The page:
Friday, March 13, 2015

ATTACHED

Review of ATTACHED: THE NEW SCIENCE OF ADULT ATTACHMENT AND HOW IT CAN HELP YOU FIND - AND KEEP - LOVE by AMIR LEVINE and RACHEL S.F. HELLER

This incredibly engaging psychology book feels far more like a friend chattering eagerly with you on a subject about which they’re extremely passionate than the dry lecture a cynic might expect. The writing’s superb in the sense that I didn’t notice it much, allowing me to give the content my exclusive attention. I tore through this book at a rate I didn’t anticipate.

ATTACHED’s premise is that there are three attachment styles: anxious, secure, and avoidant. Most people are secure, over 50%, which means most people can express affection naturally, don’t worry too much about their relationships, and both respond to their partner’s needs as well as communicate their own. Anxious people, however, are quick to read too much into small things or overact to perceived threats. When their relationship isn’t going well, they fret and obsess about it to a distractingly unhealthy degree. They're often preoccupied with the concern that their partner doesn’t return their love equally and usually interpret conflicts as a negative reflection on themselves. Meanwhile, avoidant people idolize independence and self-sufficiency and view needing others as weakness. They’re more emotionally closed off, uncomfortable with closeness, and frequently push away others.

It’s hard to read any psychology book without self-reflection. When I first read the one-word descriptions of each style - anxious, secure, avoidant - I immediately suspected I would probably be anxious, because in many ways I’m a worrier and a stress bug. However, after reading more detailed descriptions of each attachment style, I realized I actually am secure and, in fact, the authors go on to emphasize that it's not about personality. Many people have had the experience of knowing someone they think of as very strong and capable who uncharacteristically falls to pieces when their relationship turns sour. The authors point out that these people might be strong in many ways, but they have an anxious attachment style.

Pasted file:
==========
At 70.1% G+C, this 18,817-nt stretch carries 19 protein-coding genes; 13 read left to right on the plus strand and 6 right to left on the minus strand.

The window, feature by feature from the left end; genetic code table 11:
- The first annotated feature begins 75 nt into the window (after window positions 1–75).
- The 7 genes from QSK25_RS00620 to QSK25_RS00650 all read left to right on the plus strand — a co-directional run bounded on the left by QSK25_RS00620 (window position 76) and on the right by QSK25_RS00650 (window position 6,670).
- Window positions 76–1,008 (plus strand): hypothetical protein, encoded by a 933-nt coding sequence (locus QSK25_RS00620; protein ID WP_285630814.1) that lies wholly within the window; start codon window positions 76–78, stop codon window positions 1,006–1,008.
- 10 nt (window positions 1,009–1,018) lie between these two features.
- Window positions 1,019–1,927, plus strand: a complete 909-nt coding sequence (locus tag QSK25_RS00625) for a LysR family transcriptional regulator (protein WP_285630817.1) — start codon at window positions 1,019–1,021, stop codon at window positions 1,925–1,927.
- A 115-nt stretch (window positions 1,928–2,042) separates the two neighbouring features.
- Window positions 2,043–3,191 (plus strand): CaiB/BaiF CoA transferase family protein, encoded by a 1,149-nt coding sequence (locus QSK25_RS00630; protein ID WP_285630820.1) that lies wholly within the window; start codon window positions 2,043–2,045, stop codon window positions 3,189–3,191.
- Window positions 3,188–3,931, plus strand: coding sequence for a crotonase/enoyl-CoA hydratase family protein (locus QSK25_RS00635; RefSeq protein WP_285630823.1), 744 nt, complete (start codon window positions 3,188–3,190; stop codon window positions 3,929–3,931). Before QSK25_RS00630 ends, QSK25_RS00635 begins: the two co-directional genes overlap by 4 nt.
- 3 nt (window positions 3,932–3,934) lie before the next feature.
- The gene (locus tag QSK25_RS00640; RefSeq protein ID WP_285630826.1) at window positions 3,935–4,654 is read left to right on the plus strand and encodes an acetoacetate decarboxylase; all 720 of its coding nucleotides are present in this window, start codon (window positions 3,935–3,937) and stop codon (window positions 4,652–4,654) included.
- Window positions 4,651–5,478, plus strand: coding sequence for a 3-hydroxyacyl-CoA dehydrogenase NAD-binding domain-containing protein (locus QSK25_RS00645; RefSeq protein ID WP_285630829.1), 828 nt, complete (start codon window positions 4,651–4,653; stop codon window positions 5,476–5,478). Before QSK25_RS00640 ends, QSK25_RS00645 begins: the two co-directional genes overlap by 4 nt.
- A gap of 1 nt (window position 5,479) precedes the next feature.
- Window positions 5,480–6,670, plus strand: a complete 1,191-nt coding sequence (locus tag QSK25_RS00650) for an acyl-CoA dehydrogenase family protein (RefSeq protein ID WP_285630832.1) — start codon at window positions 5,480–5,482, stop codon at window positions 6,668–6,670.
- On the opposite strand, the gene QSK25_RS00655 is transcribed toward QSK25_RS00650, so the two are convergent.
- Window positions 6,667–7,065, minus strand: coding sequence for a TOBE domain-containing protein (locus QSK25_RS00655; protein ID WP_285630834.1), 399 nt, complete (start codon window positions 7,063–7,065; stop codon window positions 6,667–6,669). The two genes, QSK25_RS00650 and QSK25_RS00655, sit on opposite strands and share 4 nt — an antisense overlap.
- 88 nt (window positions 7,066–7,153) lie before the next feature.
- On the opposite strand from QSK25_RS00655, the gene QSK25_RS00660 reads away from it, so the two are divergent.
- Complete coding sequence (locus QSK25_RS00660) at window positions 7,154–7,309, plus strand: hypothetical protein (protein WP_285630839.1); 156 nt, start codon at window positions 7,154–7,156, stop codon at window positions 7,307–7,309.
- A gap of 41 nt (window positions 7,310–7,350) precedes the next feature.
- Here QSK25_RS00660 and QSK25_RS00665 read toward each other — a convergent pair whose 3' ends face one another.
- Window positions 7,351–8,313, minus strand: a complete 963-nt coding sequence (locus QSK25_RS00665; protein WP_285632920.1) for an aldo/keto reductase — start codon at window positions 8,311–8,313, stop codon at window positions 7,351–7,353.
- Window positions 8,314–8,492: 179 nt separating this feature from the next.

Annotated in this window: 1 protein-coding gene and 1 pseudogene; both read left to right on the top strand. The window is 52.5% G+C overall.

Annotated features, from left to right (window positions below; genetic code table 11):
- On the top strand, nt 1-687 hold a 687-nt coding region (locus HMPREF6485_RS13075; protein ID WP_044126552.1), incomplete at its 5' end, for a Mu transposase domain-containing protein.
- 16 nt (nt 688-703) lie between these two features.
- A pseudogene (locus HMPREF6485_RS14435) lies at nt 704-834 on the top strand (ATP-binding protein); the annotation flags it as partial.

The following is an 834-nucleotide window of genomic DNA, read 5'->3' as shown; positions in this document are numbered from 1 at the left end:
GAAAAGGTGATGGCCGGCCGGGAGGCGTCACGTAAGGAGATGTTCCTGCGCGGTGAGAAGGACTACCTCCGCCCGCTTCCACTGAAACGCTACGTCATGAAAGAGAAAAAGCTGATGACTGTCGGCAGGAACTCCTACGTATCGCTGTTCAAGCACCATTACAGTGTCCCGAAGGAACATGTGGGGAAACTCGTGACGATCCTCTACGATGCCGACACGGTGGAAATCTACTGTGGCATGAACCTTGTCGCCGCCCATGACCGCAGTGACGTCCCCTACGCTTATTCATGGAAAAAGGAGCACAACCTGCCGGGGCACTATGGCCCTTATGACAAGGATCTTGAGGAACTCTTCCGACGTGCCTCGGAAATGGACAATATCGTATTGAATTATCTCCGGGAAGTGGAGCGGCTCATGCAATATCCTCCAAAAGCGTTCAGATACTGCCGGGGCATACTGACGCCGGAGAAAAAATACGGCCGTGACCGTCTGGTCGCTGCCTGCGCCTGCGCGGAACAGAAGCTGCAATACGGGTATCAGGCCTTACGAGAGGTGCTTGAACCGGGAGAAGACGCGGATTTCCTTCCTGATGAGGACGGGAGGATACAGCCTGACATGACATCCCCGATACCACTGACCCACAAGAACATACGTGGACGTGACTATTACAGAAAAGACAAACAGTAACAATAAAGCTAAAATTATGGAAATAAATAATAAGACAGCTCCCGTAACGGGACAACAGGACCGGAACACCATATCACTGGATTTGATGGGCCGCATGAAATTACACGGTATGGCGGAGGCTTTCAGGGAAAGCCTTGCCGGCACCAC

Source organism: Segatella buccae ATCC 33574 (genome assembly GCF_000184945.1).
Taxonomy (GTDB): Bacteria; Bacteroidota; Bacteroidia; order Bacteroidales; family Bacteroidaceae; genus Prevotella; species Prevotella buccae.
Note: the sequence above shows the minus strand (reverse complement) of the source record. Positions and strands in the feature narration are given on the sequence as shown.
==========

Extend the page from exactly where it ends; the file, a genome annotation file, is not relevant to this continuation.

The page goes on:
Lots of case studies make this book especially relatable. The authors hardly ever introduce a new point without at least one story exemplifying their claim. The book outlines the three attachment styles first, then delves into each one individually, and finally goes on to examine patterns with each combination. In every single section, new people share their stories.

In addition to the stories, the book is packed with fascinating research - like how secure people tend to balance out both anxious and avoidant. Plenty of studies have demonstrated that when someone with a non-secure attachment style dates someone with a secure attachment style, they not only gravitate more towards secure over time but will often stay more secure in their attachment style even if the current relationship ends. I also found the part about how researchers have actually linked differences in DNA to the different attachment styles particularly intriguing. 

I respect and admire the advice the authors provide. Primarily they emphasize communication repeatedly. Even in cases where expressing your feelings doesn’t lead to the reaction you wanted, it’s still a good thing you spoke up, because - by seeing how your potential partner reacted negatively - you have more information to help you decide if they’re really a good fit.

ATTACHED is a wonderful book for anyone hoping for more insight into finding a good relationship or improving their own, but it’s also more than a self-help book. It’s an accessible, absorbing read for anyone interested in psychology and especially in relationships.

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